setting new years resolutions
Healthy Habits

How to Set A New Year’s Resolution That You Will Stick To

December 26, 2022

Ryann Nicole

Hi, I’m Ryann.

Your Not-So-Average Food Freedom Therapist & Virtual Coach. As a Licensed Professional Counselor (LPC), Certified Nutritionist with a BA in Psychology, and a MA in Professional Counseling, yes I do a little of the "so how does that make you feel".

But my ultimate goal is to provide you with the resources you need, in an easy-to-understand way, on healing your disordered relationship with food and your body. 

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How often have you set a New Year’s resolution that you will stick to for a week, two weeks, or maybe just a day before it’s out the window? Want to know why this seems to happen every year? When setting New Year’s resolutions, you're focusing only on the end goal and forgetting about the process of getting there. Goals are great for setting an intention, but ultimately, the day-to-day choices you make toward that goal will determine your success and your willingness to stick to your resolution.  

If you’re ready to find a New Year’s resolution that you will stick to, try this fool-proof method:

BRAIN DUMP NEW YEAR’S RESOLUTION: What do you want to achieve in the coming year? 

What goals do you have? What would make you so freakin’ happy? Grab a blank sheet of paper or pull out your note-taking app and begin to list everything and anything you want in this new year. Don’t get caught up on the how; that is irrelevant now. Just get your thoughts down on paper. 

CIRCLE: Look at your list, and circle your number 1 New Year’s resolution. 

From the list, you created, what is the most important New Year’s resolution for you to achieve? What would it be if you focused on just one thing? Now, circle that goal!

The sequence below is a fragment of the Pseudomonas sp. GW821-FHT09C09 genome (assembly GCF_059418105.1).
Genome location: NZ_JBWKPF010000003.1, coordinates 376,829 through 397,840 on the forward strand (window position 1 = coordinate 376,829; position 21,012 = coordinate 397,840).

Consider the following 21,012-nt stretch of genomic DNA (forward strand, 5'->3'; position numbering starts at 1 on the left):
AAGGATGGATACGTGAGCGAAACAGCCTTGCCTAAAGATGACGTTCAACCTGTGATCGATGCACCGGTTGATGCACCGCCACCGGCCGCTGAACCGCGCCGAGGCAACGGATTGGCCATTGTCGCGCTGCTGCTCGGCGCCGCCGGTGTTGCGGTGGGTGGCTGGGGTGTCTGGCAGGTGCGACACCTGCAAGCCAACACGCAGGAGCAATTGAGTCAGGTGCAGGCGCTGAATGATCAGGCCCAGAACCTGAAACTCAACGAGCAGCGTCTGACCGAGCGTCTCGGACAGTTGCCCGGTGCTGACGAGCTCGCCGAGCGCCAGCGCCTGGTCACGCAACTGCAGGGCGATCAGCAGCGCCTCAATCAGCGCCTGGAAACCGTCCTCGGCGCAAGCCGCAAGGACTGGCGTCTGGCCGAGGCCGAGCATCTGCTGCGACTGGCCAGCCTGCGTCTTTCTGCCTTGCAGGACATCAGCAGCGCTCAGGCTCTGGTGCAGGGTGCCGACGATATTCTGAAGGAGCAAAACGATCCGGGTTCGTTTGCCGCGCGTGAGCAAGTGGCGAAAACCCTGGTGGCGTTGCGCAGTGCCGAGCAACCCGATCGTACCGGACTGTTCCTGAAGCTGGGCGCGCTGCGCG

DEEP DIVE: Why do you want to achieve that New Year’s resolution? 

Let’s make sure your ‘why’ for this resolution isn’t misguided (hint: this is a HUGE reason why so many New Year's resolutions fail!) Why do you want to achieve this goal? Then ask yourself why you want that. Then ask yourself again why you want that. Repeat this at least five times. This 5th ‘why’ should be pretty powerful. 

NOTE: If you’re struggling to find your ‘why,’ this may signify that you don’t want this goal (and that’s okay!). It may be something you feel like you should want or should do. If that’s you, take a step back and circle another goal before moving forward.

REFLECT: What type of person would you need to become to achieve this resolution?

How would you need to think, act, feel, behave, and show up? Who would you need to be? If you don't know, think about someone who embodies these traits, and ask yourself, who are they?

Example: If you resolve to stop binge eating. You need to become the type of person who cares for and respects your body — someone who addresses their emotions and prioritizes their needs. 

GET CLARITY: Would living this way long-term make you happy? 

Let’s make sure this is a goal that would benefit you. From the list you just created about the kind of person you would need to be to achieve this goal, ask yourself: would living this way long-term make me happy (keyword LONG-TERM)? Why or why not?

*If you answered no, that’s a good sign that this might not be your best goal. Pause, and circle another goal before moving forward. 

FIND YOUR INTENTION: Would you still succeed if you completely ignored your goal and only focused on your behaviors? 

If yes, what needs to continue? If not, what needs to change?

TAKE ACTION: What is something you can do today to get one step closer to becoming the type of person who achieves this New Year’s resolution?

Remember, it’s about progress, not perfection. But if you want to change your life, you must take action. Commit to something you can start doing daily to get one step closer to becoming the type of person that achieves this resolution. Notice I didn’t say to achieve this resolution but rather to become the TYPE OF PERSON that achieves this resolution. Focus on who you want to be and commit daily to becoming that person. That will change your life, and THAT will allow you to ultimately stick to your resolution. 

To Summarize: 

If you can’t figure out why your New Year’s resolutions never seem to last more than a couple of weeks, it’s time to take a new approach. By following this method, you can identify your goal based on the person you want to be and the steps it takes to get there. It’s not about the outcome; it’s about the process.

Ready For More Change? Keep Reading:

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Your Not-So-Average Food Freedom Therapist & Virtual Coach